In Queensland, there is a legal defence which can be raised when someone is charged with a sexual crime against someone who is under 16. This defence can apply if a person does a sexual act with someone aged 12-15 and they reasonably thought that person was aged 16 or older. However, raising a defence to a criminal charge can be complicated! 

Unlike some other states, there is no exception or legal defence in the law in Queensland which applies when two young people who are both under 16 and are the same age, or close in age, have sex. What this means is that it is not legal for two 15 year olds (or a 15 year old and a 13 year old) to have sex, because no-one under the age of 16 can legally consent to sex!

Consent is more complicated than just believing that the other person consented. For this reason, it’s always best to check. 

Even if someone says “yes”, there are some situations in which they still cannot consent. You cannot freely and voluntarily consent to sexual intercourse if: 

  • there is force involved; or
  • there’s threats or intimidation; or
  • there’s a fear of physical violence; or
  • the person is under the authority of the offender (such as a teacher or guardian); or
  • the offender makes a false representation about what the sexual act involves; or
  • the offender pretends to be the other person’s partner (such as their boyfriend or girlfriend).

If you are thinking of doing something sexual with someone else, it is really important that you also make sure you know how old the other person is, and check that they agree to the sexual act. You must take reasonable steps to make sure the other person consents. This might include:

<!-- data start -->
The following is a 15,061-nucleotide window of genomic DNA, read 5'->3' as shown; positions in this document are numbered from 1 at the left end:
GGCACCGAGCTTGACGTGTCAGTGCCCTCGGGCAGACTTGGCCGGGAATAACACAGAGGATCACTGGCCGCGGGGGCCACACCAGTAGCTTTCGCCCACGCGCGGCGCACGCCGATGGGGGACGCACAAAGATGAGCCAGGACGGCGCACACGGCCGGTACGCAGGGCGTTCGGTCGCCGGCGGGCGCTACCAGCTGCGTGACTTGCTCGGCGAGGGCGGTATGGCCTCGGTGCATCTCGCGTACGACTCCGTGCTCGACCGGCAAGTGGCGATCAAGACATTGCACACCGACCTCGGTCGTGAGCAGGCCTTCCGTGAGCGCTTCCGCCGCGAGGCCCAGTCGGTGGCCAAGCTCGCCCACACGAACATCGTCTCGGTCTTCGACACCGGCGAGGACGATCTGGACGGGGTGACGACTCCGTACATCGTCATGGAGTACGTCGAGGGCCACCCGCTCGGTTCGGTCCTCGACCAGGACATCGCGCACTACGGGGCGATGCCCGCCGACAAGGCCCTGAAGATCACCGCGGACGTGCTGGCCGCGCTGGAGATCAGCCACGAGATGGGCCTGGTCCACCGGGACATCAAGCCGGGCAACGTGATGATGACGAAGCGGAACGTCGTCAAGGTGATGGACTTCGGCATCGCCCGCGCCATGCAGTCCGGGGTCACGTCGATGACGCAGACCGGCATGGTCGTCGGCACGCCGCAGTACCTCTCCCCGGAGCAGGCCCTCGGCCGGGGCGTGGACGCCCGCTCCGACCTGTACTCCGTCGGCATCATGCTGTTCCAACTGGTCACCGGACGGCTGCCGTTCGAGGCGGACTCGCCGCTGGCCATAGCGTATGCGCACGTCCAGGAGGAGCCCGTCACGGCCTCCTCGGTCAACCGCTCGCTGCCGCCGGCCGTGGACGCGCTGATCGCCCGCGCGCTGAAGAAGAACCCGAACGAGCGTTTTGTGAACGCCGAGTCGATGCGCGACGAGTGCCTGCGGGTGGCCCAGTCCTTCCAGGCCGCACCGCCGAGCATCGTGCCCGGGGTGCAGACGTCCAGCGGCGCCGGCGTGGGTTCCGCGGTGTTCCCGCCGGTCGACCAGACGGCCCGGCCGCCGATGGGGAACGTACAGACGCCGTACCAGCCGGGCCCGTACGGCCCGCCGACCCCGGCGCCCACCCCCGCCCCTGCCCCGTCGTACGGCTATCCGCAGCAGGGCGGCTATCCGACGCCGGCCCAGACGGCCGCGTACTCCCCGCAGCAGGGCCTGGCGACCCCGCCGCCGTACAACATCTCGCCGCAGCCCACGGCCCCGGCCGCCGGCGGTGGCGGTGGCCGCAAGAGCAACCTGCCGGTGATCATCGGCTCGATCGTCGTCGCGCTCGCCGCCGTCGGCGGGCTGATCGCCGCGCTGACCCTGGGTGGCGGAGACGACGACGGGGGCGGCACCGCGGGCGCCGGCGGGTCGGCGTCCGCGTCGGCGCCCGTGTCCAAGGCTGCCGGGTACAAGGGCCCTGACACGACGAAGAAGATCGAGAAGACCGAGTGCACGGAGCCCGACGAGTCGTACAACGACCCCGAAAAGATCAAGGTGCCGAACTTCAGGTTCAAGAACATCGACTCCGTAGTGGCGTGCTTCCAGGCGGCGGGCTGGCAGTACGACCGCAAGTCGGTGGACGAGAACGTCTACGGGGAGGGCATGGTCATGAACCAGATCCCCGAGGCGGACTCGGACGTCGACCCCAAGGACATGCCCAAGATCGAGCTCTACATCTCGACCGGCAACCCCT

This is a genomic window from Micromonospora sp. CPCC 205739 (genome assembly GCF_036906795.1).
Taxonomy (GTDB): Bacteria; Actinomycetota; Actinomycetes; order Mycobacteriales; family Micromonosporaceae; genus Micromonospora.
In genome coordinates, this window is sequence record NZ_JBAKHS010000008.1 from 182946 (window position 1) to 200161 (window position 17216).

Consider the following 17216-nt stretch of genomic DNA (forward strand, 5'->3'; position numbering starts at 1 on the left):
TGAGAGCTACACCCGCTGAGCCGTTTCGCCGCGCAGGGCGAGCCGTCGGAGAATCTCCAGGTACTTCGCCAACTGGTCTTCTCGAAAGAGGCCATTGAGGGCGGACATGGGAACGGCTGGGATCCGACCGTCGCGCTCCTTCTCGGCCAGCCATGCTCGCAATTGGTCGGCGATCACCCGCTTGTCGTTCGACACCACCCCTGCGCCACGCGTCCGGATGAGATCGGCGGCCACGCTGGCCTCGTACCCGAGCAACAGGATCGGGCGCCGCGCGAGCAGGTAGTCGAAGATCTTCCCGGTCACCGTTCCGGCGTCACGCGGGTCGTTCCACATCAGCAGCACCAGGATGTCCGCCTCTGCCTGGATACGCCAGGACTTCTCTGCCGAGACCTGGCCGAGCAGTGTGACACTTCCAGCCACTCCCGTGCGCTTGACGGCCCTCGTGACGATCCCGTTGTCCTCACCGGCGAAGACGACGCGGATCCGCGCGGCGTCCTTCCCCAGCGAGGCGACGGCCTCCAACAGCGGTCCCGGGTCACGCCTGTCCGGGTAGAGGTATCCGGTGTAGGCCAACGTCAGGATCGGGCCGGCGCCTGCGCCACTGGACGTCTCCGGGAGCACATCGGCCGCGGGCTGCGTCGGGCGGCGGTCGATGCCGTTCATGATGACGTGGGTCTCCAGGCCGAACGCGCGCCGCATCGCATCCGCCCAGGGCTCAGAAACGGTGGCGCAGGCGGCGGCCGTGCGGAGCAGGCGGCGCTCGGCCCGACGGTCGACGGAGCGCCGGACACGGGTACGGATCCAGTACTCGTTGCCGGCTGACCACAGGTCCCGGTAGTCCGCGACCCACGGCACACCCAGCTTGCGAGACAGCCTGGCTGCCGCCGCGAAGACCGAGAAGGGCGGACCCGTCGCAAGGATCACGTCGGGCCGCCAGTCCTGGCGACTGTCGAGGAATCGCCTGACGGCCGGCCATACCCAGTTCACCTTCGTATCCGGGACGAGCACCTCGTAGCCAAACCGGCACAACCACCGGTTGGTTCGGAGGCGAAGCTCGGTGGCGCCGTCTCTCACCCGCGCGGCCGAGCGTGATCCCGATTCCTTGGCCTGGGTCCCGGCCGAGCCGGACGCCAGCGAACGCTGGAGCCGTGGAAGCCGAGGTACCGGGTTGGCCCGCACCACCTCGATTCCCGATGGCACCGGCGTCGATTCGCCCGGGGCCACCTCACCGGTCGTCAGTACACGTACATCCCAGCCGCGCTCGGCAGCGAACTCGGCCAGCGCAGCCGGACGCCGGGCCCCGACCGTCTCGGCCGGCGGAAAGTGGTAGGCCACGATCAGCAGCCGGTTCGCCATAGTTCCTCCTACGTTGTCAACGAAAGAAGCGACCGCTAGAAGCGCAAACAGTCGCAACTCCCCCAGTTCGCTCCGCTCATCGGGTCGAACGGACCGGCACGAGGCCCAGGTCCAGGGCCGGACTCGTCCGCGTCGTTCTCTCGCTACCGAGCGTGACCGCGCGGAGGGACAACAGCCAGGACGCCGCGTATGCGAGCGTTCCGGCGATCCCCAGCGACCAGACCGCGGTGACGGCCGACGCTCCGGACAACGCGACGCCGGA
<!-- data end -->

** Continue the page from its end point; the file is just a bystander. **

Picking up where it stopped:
• asking the person what they want to do (for example, ‘Can I kiss you?’ or ‘Do you want to have sex, or do you want to wait?’)
  • looking at the other person’s body language to see if they look uncomfortable
  • making sure you are both in a good headspace (for example, being careful if you have taken drugs or are intoxicated so that you have a clear mind about whether the other person has consented)

Consent can be withdrawn at any time before or during a sexual act. It is also important to know that just because someone has consented in the past, it does not mean that they have given consent to anything in the future. Consent needs to be given every time you have sex or do something sexual with another person. 

You can find out more on our page on consent.

What can you do if you have been sexually abused?

 

If you are ever in immediate danger, please call the police straight away on 000 (triple zero). If you have been sexually abused, you have the right to be protected and you can report the abuse by calling your local police station. 

Sexual abuse is never okay.